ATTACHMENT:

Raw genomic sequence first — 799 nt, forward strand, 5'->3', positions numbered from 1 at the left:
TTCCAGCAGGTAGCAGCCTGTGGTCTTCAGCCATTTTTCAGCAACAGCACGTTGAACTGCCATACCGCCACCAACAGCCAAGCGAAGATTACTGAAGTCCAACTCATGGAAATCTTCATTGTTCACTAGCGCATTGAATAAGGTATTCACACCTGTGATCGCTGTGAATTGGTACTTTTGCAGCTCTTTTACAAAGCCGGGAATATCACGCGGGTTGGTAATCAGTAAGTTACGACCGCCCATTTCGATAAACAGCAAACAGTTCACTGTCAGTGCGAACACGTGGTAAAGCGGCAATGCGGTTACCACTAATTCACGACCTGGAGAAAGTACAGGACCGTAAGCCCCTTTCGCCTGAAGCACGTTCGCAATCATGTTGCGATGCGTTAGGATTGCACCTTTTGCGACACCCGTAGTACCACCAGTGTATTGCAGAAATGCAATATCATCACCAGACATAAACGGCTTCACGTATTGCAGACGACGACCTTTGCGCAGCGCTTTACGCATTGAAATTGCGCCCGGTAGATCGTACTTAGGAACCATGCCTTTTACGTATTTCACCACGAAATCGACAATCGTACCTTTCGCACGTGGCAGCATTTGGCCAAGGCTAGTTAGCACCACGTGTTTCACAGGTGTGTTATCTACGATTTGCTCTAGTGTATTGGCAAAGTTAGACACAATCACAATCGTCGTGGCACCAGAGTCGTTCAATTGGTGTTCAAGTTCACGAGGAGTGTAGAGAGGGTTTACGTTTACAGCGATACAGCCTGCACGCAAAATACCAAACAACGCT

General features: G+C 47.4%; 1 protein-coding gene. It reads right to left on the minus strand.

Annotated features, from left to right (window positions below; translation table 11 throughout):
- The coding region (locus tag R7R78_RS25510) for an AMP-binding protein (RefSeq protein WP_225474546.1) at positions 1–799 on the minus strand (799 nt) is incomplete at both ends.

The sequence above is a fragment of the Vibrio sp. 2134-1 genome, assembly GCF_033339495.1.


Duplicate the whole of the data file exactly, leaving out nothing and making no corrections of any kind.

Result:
Raw genomic sequence first — 799 nt, forward strand, 5'->3', positions numbered from 1 at the left:
TTCCAGCAGGTAGCAGCCTGTGGTCTTCAGCCATTTTTCAGCAACAGCACGTTGAACTGCCATACCGCCACCAACAGCCAAGCGAAGATTACTGAAGTCCAACTCATGGAAATCTTCATTGTTCACTAGCGCATTGAATAAGGTATTCACACCTGTGATCGCTGTGAATTGGTACTTTTGCAGCTCTTTTACAAAGCCGGGAATATCACGCGGGTTGGTAATCAGTAAGTTACGACCGCCCATTTCGATAAACAGCAAACAGTTCACTGTCAGTGCGAACACGTGGTAAAGCGGCAATGCGGTTACCACTAATTCACGACCTGGAGAAAGTACAGGACCGTAAGCCCCTTTCGCCTGAAGCACGTTCGCAATCATGTTGCGATGCGTTAGGATTGCACCTTTTGCGACACCCGTAGTACCACCAGTGTATTGCAGAAATGCAATATCATCACCAGACATAAACGGCTTCACGTATTGCAGACGACGACCTTTGCGCAGCGCTTTACGCATTGAAATTGCGCCCGGTAGATCGTACTTAGGAACCATGCCTTTTACGTATTTCACCACGAAATCGACAATCGTACCTTTCGCACGTGGCAGCATTTGGCCAAGGCTAGTTAGCACCACGTGTTTCACAGGTGTGTTATCTACGATTTGCTCTAGTGTATTGGCAAAGTTAGACACAATCACAATCGTCGTGGCACCAGAGTCGTTCAATTGGTGTTCAAGTTCACGAGGAGTGTAGAGAGGGTTTACGTTTACAGCGATACAGCCTGCACGCAAAATACCAAACAACGCT

General features: G+C 47.4%; 1 protein-coding gene. It reads right to left on the minus strand.

Annotated features, from left to right (window positions below; translation table 11 throughout):
- The coding region (locus tag R7R78_RS25510) for an AMP-binding protein (RefSeq protein WP_225474546.1) at positions 1–799 on the minus strand (799 nt) is incomplete at both ends.

The sequence above is a fragment of the Vibrio sp. 2134-1 genome, assembly GCF_033339495.1.